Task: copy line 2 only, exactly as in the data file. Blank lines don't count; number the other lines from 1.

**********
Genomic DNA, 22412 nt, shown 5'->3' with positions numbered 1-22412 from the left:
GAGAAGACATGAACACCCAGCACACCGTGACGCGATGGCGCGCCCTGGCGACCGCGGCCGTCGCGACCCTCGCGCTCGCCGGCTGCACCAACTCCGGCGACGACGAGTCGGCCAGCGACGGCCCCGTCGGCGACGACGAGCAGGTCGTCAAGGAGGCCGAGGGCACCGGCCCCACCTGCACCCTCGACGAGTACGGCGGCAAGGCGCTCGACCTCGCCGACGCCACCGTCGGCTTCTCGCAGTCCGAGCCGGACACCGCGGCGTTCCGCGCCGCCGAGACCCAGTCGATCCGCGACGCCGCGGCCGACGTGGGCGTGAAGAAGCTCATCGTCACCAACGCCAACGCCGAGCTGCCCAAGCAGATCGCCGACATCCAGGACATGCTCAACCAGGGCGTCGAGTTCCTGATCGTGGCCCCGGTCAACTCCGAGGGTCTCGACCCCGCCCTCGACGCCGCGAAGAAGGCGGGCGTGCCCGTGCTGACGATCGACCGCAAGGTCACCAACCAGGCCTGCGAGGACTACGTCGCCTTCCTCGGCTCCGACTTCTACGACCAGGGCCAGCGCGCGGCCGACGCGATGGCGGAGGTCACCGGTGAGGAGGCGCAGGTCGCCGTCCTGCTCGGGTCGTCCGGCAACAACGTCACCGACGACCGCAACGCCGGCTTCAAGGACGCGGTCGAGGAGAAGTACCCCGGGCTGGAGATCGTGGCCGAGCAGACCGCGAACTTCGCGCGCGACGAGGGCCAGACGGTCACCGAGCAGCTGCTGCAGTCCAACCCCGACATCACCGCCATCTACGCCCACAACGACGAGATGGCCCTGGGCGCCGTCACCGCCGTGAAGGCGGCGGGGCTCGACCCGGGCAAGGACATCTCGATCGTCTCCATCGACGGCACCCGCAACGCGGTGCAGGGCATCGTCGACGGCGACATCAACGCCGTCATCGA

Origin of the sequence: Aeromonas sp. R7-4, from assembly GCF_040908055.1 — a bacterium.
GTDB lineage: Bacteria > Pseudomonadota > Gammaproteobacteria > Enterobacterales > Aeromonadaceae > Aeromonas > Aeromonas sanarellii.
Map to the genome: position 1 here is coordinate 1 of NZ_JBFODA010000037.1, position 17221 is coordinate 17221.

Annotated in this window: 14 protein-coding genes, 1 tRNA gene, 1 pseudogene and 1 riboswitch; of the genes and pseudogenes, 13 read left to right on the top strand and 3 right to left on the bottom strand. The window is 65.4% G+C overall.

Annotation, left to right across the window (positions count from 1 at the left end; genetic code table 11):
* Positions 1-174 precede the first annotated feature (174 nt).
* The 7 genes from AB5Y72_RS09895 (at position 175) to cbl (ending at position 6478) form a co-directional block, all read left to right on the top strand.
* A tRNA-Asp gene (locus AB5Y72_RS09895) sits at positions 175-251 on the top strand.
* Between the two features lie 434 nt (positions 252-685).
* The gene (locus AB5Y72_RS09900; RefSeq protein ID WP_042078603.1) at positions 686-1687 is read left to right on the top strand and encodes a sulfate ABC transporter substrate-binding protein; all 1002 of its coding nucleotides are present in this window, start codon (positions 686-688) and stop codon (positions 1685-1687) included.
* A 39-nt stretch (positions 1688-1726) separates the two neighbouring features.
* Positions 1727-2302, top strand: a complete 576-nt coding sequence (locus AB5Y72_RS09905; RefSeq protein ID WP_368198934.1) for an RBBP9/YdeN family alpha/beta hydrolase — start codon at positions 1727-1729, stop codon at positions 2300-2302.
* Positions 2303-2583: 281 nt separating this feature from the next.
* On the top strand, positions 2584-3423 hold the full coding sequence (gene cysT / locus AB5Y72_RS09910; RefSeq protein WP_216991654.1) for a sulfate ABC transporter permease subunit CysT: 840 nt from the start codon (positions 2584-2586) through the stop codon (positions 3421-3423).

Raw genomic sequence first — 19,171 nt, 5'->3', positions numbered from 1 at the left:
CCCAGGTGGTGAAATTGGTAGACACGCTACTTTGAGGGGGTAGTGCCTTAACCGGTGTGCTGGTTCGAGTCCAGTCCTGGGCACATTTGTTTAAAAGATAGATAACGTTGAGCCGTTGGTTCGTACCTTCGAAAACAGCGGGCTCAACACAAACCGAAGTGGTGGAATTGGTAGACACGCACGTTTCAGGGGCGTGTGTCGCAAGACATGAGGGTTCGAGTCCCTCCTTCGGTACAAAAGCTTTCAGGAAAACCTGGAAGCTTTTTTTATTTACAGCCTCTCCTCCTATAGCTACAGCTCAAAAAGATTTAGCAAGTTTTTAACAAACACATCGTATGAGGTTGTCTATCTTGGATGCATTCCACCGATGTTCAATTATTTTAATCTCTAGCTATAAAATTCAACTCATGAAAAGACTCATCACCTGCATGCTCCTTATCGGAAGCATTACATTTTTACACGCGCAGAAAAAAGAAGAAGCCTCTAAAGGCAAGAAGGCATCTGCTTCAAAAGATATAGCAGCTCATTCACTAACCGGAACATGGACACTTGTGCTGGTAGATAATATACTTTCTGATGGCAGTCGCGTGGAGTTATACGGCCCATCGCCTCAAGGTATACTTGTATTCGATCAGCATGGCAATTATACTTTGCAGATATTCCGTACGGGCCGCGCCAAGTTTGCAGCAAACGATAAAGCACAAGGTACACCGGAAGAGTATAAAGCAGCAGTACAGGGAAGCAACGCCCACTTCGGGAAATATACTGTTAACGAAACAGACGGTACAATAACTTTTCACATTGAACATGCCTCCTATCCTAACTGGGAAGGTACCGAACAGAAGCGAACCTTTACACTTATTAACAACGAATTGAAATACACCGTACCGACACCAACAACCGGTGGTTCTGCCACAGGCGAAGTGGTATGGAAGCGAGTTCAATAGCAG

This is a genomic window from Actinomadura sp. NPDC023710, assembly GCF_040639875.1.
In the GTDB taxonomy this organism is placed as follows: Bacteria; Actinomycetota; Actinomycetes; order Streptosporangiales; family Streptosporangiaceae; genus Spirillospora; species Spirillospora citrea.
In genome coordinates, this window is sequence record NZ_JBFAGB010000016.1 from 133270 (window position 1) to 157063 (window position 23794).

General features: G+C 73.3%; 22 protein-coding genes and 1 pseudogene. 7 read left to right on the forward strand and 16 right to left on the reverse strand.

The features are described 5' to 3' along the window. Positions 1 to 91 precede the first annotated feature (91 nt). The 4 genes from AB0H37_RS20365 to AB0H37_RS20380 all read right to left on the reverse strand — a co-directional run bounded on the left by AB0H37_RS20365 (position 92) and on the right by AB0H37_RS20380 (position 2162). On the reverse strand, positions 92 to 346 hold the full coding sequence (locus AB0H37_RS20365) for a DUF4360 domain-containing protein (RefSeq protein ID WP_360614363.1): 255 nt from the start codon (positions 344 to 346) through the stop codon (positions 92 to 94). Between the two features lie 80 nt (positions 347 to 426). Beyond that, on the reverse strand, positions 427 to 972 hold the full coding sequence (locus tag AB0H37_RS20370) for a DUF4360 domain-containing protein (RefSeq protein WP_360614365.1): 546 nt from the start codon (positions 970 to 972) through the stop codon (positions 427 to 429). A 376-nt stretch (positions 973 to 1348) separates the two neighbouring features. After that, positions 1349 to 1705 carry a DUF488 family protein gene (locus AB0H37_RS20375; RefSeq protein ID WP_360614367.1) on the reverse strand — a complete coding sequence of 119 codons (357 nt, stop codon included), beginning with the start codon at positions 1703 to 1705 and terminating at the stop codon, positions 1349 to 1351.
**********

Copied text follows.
GAGAAGACATGAACACCCAGCACACCGTGACGCGATGGCGCGCCCTGGCGACCGCGGCCGTCGCGACCCTCGCGCTCGCCGGCTGCACCAACTCCGGCGACGACGAGTCGGCCAGCGACGGCCCCGTCGGCGACGACGAGCAGGTCGTCAAGGAGGCCGAGGGCACCGGCCCCACCTGCACCCTCGACGAGTACGGCGGCAAGGCGCTCGACCTCGCCGACGCCACCGTCGGCTTCTCGCAGTCCGAGCCGGACACCGCGGCGTTCCGCGCCGCCGAGACCCAGTCGATCCGCGACGCCGCGGCCGACGTGGGCGTGAAGAAGCTCATCGTCACCAACGCCAACGCCGAGCTGCCCAAGCAGATCGCCGACATCCAGGACATGCTCAACCAGGGCGTCGAGTTCCTGATCGTGGCCCCGGTCAACTCCGAGGGTCTCGACCCCGCCCTCGACGCCGCGAAGAAGGCGGGCGTGCCCGTGCTGACGATCGACCGCAAGGTCACCAACCAGGCCTGCGAGGACTACGTCGCCTTCCTCGGCTCCGACTTCTACGACCAGGGCCAGCGCGCGGCCGACGCGATGGCGGAGGTCACCGGTGAGGAGGCGCAGGTCGCCGTCCTGCTCGGGTCGTCCGGCAACAACGTCACCGACGACCGCAACGCCGGCTTCAAGGACGCGGTCGAGGAGAAGTACCCCGGGCTGGAGATCGTGGCCGAGCAGACCGCGAACTTCGCGCGCGACGAGGGCCAGACGGTCACCGAGCAGCTGCTGCAGTCCAACCCCGACATCACCGCCATCTACGCCCACAACGACGAGATGGCCCTGGGCGCCGTCACCGCCGTGAAGGCGGCGGGGCTCGACCCGGGCAAGGACATCTCGATCGTCTCCATCGACGGCACCCGCAACGCGGTGCAGGGCATCGTCGACGGCGACATCAACGCCGTCATCGA